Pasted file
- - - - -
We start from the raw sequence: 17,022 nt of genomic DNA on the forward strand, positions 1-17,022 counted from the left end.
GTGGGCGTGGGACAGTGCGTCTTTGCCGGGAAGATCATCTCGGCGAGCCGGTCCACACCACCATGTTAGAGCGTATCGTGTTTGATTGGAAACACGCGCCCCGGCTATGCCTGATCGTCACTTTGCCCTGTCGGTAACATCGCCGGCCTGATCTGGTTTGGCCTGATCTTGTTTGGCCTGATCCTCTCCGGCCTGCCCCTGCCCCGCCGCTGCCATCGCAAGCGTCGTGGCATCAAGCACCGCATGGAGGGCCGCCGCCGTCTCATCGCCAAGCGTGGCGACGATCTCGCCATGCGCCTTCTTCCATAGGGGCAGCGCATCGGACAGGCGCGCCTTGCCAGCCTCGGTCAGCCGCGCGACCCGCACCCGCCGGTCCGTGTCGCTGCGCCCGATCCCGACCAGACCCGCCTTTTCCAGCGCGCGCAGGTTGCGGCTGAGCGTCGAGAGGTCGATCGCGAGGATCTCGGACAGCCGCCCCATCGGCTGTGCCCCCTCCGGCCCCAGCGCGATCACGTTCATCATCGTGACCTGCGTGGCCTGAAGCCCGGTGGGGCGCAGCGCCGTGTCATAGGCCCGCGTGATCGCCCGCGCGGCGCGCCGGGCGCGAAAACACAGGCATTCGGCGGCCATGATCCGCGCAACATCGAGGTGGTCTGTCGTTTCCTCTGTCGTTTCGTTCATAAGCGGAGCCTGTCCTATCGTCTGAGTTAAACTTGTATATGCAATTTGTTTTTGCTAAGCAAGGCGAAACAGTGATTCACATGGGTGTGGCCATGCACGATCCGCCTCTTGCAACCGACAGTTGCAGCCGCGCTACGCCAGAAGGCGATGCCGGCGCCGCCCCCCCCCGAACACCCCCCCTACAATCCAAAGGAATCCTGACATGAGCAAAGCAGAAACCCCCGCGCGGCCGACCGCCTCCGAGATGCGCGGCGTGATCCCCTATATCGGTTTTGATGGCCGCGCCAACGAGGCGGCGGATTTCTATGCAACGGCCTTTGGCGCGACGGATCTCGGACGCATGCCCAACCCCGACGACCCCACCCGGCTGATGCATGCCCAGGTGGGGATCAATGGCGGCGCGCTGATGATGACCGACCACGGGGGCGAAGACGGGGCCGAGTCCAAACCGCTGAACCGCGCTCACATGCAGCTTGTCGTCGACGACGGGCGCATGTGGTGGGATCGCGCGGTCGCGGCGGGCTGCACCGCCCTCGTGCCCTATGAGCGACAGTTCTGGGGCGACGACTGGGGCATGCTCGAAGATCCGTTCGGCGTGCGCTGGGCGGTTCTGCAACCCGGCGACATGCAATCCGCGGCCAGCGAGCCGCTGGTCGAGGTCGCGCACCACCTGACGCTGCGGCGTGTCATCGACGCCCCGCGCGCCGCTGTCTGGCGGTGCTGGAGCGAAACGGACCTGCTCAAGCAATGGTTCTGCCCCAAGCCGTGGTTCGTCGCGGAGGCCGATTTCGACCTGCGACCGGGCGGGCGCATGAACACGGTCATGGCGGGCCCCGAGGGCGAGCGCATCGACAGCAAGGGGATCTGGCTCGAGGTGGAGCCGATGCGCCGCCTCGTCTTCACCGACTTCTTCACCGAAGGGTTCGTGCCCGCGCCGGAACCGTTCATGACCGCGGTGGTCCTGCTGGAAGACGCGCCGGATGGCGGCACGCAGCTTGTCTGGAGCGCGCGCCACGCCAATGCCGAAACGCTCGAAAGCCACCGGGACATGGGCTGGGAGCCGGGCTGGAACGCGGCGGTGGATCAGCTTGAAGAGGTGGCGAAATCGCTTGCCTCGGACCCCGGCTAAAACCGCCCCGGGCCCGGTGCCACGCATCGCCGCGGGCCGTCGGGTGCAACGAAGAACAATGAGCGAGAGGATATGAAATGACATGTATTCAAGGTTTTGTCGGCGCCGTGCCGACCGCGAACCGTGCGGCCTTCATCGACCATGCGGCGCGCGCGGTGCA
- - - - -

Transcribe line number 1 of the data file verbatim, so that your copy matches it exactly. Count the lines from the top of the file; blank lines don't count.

We start from the raw sequence: 17,022 nt of genomic DNA on the forward strand, positions 1-17,022 counted from the left end.